That was the upshot of a Seattle Ethics and Elections Committee meeting Wednesday. The chair had several questions about the plan but, also, not enough members attended the meeting for a vote.
It’s highly unlikely that labor unions and other groups will be authorized to distribute replacement “democracy vouchers” in Seattle political races this fall.
That was the upshot of a Seattle Ethics and Elections Committee meeting Wednesday, according to the commission’s chair, Eileen Norton.
Three unions and a labor-backed advocacy group wrote to the commission last week, asking for permission to hand out replacement vouchers before the city’s Nov. 7 primary election.
Joined in their quest Wednesday by additional unions and some community organizations, they say they want to help boost participation in Seattle’s voucher program.
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The first of its kind in the nation, the program gives each registered voter $100 in taxpayer-funded vouchers to donate to the candidate or candidates of choice. People who aren’t registered voters can apply for vouchers, as well. Only candidates for council and city attorney — not mayor — are part of the program this year.
Many people have lost or discarded the vouchers since they were mailed out in January, so the commission is providing replacements, which can be requested by phone, by completing an online form or by sending an email. The commission vets the requests and then mails or emails the replacement ballots.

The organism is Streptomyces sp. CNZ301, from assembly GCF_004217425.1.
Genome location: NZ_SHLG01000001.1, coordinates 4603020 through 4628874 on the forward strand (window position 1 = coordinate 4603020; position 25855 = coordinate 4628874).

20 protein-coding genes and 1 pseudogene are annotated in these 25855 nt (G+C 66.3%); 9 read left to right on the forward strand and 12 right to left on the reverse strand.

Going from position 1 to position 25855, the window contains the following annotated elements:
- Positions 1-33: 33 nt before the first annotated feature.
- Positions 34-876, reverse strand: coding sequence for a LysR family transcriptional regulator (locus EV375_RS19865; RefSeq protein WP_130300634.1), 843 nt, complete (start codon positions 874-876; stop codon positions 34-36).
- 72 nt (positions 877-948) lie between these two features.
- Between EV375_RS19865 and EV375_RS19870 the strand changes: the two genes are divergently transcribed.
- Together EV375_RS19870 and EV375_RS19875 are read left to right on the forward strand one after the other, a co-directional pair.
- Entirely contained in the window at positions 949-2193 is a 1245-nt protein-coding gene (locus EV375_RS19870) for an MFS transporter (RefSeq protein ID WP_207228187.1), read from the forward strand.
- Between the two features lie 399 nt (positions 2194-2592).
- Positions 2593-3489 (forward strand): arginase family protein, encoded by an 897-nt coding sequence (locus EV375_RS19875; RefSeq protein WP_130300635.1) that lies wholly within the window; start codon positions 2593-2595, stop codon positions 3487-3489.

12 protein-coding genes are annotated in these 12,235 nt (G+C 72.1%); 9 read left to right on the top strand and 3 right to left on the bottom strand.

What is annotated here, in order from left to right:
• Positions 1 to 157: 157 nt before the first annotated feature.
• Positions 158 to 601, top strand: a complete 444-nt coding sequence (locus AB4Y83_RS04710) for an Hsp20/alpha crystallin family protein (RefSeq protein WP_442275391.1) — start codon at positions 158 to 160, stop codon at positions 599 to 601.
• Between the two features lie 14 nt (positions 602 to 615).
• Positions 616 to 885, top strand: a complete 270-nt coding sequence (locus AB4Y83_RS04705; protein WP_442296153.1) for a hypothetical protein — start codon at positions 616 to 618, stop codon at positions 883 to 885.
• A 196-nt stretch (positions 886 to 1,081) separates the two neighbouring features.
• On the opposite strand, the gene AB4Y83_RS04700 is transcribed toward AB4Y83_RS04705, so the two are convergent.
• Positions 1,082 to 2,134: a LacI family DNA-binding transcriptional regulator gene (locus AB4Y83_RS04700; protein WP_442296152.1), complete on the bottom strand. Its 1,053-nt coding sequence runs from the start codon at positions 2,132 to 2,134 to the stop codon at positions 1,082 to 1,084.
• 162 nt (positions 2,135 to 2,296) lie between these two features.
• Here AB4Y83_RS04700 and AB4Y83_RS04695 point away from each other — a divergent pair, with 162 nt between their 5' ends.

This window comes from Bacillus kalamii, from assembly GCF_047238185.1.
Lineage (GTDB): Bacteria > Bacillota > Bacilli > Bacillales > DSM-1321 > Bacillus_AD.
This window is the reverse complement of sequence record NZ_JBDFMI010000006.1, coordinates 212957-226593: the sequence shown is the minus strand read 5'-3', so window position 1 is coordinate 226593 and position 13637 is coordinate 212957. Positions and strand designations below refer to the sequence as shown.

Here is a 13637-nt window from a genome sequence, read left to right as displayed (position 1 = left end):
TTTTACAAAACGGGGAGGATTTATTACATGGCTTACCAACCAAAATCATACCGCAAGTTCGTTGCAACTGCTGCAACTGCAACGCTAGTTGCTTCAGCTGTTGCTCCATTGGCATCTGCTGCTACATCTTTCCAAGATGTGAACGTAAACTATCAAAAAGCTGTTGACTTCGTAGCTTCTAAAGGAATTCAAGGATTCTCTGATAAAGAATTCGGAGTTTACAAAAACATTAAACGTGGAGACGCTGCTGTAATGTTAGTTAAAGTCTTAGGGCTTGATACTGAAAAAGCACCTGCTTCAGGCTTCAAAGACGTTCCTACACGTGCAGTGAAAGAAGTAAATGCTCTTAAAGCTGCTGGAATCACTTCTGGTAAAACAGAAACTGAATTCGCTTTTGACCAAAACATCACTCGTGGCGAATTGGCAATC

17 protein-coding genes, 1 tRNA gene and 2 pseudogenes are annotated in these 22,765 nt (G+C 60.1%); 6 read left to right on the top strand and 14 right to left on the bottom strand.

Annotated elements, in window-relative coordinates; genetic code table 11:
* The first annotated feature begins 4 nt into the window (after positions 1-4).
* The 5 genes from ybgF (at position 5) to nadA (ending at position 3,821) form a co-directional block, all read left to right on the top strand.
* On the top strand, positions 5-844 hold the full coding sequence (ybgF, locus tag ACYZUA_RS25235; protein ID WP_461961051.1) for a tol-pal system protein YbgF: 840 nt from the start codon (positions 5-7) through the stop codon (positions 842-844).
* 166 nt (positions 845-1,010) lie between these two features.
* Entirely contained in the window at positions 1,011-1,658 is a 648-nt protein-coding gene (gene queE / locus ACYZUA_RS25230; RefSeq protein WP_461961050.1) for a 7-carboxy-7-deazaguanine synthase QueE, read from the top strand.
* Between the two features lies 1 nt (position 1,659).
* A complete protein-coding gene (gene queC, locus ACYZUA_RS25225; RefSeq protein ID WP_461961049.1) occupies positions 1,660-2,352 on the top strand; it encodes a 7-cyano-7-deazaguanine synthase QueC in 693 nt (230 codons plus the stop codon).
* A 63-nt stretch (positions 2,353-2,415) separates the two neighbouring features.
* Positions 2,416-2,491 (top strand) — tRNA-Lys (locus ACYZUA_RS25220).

For another option, the commission this spring created a single document that allows candidates and their representatives to both provide people with replacement vouchers and collect them on the spot.
There’s no chance of unions and other third-party organizations being authorized to collect vouchers because that would be donation bundling, an activity prohibited by state law.
But the groups say they should at least be able to distribute replacements.
They say many low-income and marginalized people lack the resources needed to request replacement vouchers, receive them via mail or email, sign them in hard-copy form and then submit them. Some people don’t have their own computers and printers. Some don’t have consistent mailing addresses.
The groups say the main point of the vouchers is to get more ordinary people involved in politics.
The seven-member commission took up the issue Wednesday but couldn’t vote because only four members were present.
Norton said a vote would have been premature, anyway. The skeptical commission chair raised several questions, including whether third-party distribution would advance a key goal of the vouchers program — encouraging candidates to interact with people of modest means.
“I’m not comfortable with moving quickly on making a decision,” Norton said. “I’m not saying down the road we wouldn’t do it, but I don’t see us making this decision quickly.”
Joe Mizrahi, political director for the supermarket-workers union UFCW 21, left the meeting disappointed.
“The access issues that low-wage workers and otherwise disenfranchised communities are facing are just not going to be solved this election,” Mizrahi said.